“Contrary to what my grey hair might suggest, I definitely do not have life figured out…but the one thing I’ve learned is that’s OK,” said Lemley. “Life is messy and that is the part that is hard to see through the certainty and righteousness of youth…But if you listen to it, life will give you the tools to deal with the messiness.”
Lemley, a 1988 marketing alumnus and second generation Vandal, called himself a spectacularly mediocre student. While he was never an academic all-star, Lemley said after graduation, it’s not their GPA that matters, but what they do. Lemley went on the produce critically acclaimed films, most recently “Abraham Lincoln, Vampire Hunter.”
“The three things I now know to be true are magic is all around you, life is one giant improvisation and death is a destination we all share,” said Lemley. “The sooner you accept, and more importantly understand these truths the more fulfilling your life will be.”
After listening to his first CD in 1987 and seeing the Island Records label on the CD, Lemley knew that was what he was meant to do. It was the same magic that drew him to music as a child. He encouraged graduates to find and follow their passions.
“I knew no matter how outrageous it sounded, no matter how ‘unrealistic,’ I was going to do that. Magic,” said Lemley, who over the next year convinced the chairman of Island Records to give him a job.
After graduation, Lemley packed up his car and headed to New York City to work at Island Records. There, he worked on a musical documentary and discovered filmmaking. Magic stepped in again, and he headed to Los Angeles to follow his dream.
“Life will tell you what you need to hear, it will tell you the truth,” said Lemley. “You just have to open your ears and hear it and practice hearing it and get better at interpreting what it’s telling you…The harder part of the equation is having the courage to follow the path it is telling you because it might fly in the face of all that you think you know.”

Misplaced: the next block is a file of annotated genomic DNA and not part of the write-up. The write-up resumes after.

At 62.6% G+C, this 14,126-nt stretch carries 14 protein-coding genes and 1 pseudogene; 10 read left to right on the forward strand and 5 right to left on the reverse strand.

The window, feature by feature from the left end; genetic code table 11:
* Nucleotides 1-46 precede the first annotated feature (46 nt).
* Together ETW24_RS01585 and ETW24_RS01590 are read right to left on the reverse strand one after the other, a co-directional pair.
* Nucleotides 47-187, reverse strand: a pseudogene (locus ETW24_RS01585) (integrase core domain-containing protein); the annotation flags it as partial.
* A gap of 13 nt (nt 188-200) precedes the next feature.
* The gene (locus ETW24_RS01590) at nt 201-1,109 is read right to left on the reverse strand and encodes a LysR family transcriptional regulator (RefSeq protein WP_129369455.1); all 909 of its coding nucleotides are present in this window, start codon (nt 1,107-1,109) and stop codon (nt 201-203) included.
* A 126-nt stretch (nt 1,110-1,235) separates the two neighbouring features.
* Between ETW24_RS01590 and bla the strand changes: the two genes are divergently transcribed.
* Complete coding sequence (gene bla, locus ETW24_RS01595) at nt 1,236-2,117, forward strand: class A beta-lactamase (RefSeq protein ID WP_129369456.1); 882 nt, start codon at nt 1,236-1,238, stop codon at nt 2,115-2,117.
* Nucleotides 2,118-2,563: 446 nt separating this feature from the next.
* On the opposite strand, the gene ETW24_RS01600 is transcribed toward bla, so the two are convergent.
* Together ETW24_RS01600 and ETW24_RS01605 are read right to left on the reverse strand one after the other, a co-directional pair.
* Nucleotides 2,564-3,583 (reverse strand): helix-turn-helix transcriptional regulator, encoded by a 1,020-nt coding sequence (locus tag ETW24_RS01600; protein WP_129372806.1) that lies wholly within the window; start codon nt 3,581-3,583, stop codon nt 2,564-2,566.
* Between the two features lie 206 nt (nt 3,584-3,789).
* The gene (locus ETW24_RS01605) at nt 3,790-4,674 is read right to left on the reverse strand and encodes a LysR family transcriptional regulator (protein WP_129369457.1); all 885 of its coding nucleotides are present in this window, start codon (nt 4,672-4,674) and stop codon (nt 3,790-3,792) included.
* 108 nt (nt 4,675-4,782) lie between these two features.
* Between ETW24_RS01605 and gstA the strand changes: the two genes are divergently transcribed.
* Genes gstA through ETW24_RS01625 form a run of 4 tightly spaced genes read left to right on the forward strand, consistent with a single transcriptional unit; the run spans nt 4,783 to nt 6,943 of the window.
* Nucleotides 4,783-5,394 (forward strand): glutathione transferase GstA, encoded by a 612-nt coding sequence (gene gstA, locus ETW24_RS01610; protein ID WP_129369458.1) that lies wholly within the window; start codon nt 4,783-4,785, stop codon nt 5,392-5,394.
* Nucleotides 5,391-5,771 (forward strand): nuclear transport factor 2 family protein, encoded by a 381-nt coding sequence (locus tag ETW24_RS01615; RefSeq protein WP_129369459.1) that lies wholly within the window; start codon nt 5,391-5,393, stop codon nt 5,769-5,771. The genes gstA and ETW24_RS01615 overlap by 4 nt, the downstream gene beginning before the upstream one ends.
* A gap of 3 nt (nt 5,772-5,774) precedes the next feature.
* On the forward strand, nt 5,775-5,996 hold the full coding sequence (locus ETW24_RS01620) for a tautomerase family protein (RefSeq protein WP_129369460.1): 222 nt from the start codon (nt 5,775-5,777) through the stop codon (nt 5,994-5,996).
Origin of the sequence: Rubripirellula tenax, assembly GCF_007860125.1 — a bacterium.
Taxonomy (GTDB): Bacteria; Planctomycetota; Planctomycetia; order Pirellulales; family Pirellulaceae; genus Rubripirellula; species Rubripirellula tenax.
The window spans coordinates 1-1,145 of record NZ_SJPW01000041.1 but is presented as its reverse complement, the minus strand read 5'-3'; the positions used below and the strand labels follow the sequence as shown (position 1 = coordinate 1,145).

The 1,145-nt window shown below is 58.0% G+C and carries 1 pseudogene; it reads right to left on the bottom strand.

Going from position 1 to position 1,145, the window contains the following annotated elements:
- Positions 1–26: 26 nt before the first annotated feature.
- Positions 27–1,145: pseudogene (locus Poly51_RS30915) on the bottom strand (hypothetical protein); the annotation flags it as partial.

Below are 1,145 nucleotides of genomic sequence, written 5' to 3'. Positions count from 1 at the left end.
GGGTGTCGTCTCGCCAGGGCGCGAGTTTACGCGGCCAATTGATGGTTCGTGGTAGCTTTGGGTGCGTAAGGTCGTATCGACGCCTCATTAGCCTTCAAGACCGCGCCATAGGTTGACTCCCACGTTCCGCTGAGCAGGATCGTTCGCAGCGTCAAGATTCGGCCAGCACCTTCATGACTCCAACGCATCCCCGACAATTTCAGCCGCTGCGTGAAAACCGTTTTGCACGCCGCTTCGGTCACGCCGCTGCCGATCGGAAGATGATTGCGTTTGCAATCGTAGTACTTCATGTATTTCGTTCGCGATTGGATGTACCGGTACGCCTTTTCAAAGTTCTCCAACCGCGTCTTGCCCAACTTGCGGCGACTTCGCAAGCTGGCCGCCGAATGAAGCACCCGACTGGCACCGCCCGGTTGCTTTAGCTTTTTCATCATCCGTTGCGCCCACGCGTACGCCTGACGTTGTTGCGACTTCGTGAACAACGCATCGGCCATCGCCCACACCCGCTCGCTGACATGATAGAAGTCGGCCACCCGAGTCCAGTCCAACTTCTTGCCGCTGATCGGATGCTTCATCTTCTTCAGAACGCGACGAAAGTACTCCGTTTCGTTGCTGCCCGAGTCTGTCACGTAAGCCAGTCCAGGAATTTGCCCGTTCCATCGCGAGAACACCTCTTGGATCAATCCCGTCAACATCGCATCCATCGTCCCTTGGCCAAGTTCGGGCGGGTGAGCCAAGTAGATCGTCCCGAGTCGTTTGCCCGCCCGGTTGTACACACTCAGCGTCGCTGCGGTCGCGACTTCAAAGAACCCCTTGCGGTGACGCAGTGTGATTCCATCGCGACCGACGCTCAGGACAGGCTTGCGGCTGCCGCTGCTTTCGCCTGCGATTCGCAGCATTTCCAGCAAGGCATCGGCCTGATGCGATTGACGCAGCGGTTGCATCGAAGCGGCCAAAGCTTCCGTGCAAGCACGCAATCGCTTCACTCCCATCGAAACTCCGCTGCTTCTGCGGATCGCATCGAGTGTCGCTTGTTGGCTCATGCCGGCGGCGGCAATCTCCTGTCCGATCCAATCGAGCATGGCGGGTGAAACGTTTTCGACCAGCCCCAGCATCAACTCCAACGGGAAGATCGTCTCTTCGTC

After meeting and working with Mel Gibson at Icon Productions for 11 years and rising to the level of CEO of the company in London while learning to make movies, Lemley said one of the main lessons he learned was problem-solving and improvisation.
As a producer, he has been faced with “insane” problems, including an upset Russian president in front of the Kremlin wanting 250 extras, 50 carriages, 50 horses, 5 acres of snow the Russian army had trucked in and hundreds of crew members to clear out immediately.
“Life is constantly testing you. You will find yourself in difficult predicaments with no answers,” said Lemley, who orchestrated a five-hour debate while filming continued. “The key to navigating them is to keep your head screwed on straight and work your way through them. You have to get good at improvising. Because life will take you on a journey that not even the highest paid Hollywood screenwriter could imagine.”
When Lemley was 29, and when he thought he had life figured out, he was diagnosed with cancer. He experienced an epiphany and what had seemed so important and necessary before became insignificant, as well as the fears that had held him back. He decided to strike out once again and become an independent film producer, with great success.
“You have to live your life understanding that it has a finite amount of time to it,” said Lemley. “You will be challenged, you can’t avoid this I’m sorry to tell you. What you do have some control over is how you react to these situations and what you learn from them and how your struggles make you better.”